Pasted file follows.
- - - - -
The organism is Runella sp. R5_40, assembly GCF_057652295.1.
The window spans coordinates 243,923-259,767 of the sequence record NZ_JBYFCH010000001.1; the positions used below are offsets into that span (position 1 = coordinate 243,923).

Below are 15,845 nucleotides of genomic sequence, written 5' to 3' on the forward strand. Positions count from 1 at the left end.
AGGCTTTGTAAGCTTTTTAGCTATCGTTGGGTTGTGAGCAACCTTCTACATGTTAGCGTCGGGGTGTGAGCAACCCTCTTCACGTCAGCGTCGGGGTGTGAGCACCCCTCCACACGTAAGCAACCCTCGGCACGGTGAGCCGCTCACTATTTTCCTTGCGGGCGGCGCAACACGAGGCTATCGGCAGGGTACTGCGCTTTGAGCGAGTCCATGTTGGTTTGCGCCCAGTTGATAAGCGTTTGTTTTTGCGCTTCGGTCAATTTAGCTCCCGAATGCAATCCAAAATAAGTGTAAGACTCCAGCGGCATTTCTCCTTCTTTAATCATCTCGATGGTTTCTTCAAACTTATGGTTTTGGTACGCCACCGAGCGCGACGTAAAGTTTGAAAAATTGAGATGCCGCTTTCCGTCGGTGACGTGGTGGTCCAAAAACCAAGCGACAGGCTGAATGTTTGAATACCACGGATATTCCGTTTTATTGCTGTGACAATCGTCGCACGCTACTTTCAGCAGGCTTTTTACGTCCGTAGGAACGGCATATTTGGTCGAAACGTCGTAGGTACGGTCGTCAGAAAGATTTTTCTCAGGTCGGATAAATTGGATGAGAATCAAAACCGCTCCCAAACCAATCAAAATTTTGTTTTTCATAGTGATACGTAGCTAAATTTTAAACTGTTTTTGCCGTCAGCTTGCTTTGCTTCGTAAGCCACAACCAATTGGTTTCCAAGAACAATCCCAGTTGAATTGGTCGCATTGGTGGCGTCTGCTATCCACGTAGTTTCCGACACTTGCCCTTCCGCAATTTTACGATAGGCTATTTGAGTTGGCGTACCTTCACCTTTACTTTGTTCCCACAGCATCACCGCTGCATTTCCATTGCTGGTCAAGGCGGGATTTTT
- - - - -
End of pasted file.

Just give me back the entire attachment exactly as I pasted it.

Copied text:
The organism is Runella sp. R5_40, assembly GCF_057652295.1.
The window spans coordinates 243,923-259,767 of the sequence record NZ_JBYFCH010000001.1; the positions used below are offsets into that span (position 1 = coordinate 243,923).

Below are 15,845 nucleotides of genomic sequence, written 5' to 3' on the forward strand. Positions count from 1 at the left end.
AGGCTTTGTAAGCTTTTTAGCTATCGTTGGGTTGTGAGCAACCTTCTACATGTTAGCGTCGGGGTGTGAGCAACCCTCTTCACGTCAGCGTCGGGGTGTGAGCACCCCTCCACACGTAAGCAACCCTCGGCACGGTGAGCCGCTCACTATTTTCCTTGCGGGCGGCGCAACACGAGGCTATCGGCAGGGTACTGCGCTTTGAGCGAGTCCATGTTGGTTTGCGCCCAGTTGATAAGCGTTTGTTTTTGCGCTTCGGTCAATTTAGCTCCCGAATGCAATCCAAAATAAGTGTAAGACTCCAGCGGCATTTCTCCTTCTTTAATCATCTCGATGGTTTCTTCAAACTTATGGTTTTGGTACGCCACCGAGCGCGACGTAAAGTTTGAAAAATTGAGATGCCGCTTTCCGTCGGTGACGTGGTGGTCCAAAAACCAAGCGACAGGCTGAATGTTTGAATACCACGGATATTCCGTTTTATTGCTGTGACAATCGTCGCACGCTACTTTCAGCAGGCTTTTTACGTCCGTAGGAACGGCATATTTGGTCGAAACGTCGTAGGTACGGTCGTCAGAAAGATTTTTCTCAGGTCGGATAAATTGGATGAGAATCAAAACCGCTCCCAAACCAATCAAAATTTTGTTTTTCATAGTGATACGTAGCTAAATTTTAAACTGTTTTTGCCGTCAGCTTGCTTTGCTTCGTAAGCCACAACCAATTGGTTTCCAAGAACAATCCCAGTTGAATTGGTCGCATTGGTGGCGTCTGCTATCCACGTAGTTTCCGACACTTGCCCTTCCGCAATTTTACGATAGGCTATTTGAGTTGGCGTACCTTCACCTTTACTTTGTTCCCACAGCATCACCGCTGCATTTCCATTGCTGGTCAAGGCGGGATTTTT